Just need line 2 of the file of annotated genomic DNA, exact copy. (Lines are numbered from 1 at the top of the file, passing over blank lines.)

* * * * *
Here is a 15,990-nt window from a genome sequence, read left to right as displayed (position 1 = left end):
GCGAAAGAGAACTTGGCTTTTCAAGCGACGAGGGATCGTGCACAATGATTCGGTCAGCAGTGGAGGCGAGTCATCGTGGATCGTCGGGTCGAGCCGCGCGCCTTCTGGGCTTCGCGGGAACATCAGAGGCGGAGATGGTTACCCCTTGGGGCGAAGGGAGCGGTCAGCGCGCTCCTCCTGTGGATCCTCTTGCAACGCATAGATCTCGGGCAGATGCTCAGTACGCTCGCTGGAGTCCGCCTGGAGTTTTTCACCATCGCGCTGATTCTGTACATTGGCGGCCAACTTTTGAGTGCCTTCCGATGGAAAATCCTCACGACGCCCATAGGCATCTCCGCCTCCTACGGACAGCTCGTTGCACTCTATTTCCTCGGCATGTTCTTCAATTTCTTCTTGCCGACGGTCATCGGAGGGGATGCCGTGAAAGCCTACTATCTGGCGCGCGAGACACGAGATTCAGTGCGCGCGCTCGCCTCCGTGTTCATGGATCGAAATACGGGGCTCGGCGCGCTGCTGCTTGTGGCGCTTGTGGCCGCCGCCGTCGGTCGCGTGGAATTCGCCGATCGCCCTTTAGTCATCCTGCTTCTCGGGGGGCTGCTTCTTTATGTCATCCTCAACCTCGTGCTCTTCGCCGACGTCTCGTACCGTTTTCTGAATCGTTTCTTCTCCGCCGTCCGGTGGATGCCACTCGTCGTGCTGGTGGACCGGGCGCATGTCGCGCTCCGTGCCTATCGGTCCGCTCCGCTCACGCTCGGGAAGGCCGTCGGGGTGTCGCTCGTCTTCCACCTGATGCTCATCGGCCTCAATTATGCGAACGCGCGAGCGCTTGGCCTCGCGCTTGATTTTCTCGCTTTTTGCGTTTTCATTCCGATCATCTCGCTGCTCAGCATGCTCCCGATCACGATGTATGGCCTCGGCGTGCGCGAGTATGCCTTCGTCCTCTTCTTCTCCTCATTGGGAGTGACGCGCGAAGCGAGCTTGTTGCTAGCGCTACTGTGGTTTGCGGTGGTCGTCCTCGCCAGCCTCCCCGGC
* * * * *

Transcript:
GCGAAAGAGAACTTGGCTTTTCAAGCGACGAGGGATCGTGCACAATGATTCGGTCAGCAGTGGAGGCGAGTCATCGTGGATCGTCGGGTCGAGCCGCGCGCCTTCTGGGCTTCGCGGGAACATCAGAGGCGGAGATGGTTACCCCTTGGGGCGAAGGGAGCGGTCAGCGCGCTCCTCCTGTGGATCCTCTTGCAACGCATAGATCTCGGGCAGATGCTCAGTACGCTCGCTGGAGTCCGCCTGGAGTTTTTCACCATCGCGCTGATTCTGTACATTGGCGGCCAACTTTTGAGTGCCTTCCGATGGAAAATCCTCACGACGCCCATAGGCATCTCCGCCTCCTACGGACAGCTCGTTGCACTCTATTTCCTCGGCATGTTCTTCAATTTCTTCTTGCCGACGGTCATCGGAGGGGATGCCGTGAAAGCCTACTATCTGGCGCGCGAGACACGAGATTCAGTGCGCGCGCTCGCCTCCGTGTTCATGGATCGAAATACGGGGCTCGGCGCGCTGCTGCTTGTGGCGCTTGTGGCCGCCGCCGTCGGTCGCGTGGAATTCGCCGATCGCCCTTTAGTCATCCTGCTTCTCGGGGGGCTGCTTCTTTATGTCATCCTCAACCTCGTGCTCTTCGCCGACGTCTCGTACCGTTTTCTGAATCGTTTCTTCTCCGCCGTCCGGTGGATGCCACTCGTCGTGCTGGTGGACCGGGCGCATGTCGCGCTCCGTGCCTATCGGTCCGCTCCGCTCACGCTCGGGAAGGCCGTCGGGGTGTCGCTCGTCTTCCACCTGATGCTCATCGGCCTCAATTATGCGAACGCGCGAGCGCTTGGCCTCGCGCTTGATTTTCTCGCTTTTTGCGTTTTCATTCCGATCATCTCGCTGCTCAGCATGCTCCCGATCACGATGTATGGCCTCGGCGTGCGCGAGTATGCCTTCGTCCTCTTCTTCTCCTCATTGGGAGTGACGCGCGAAGCGAGCTTGTTGCTAGCGCTACTGTGGTTTGCGGTGGTCGTCCTCGCCAGCCTCCCCGGC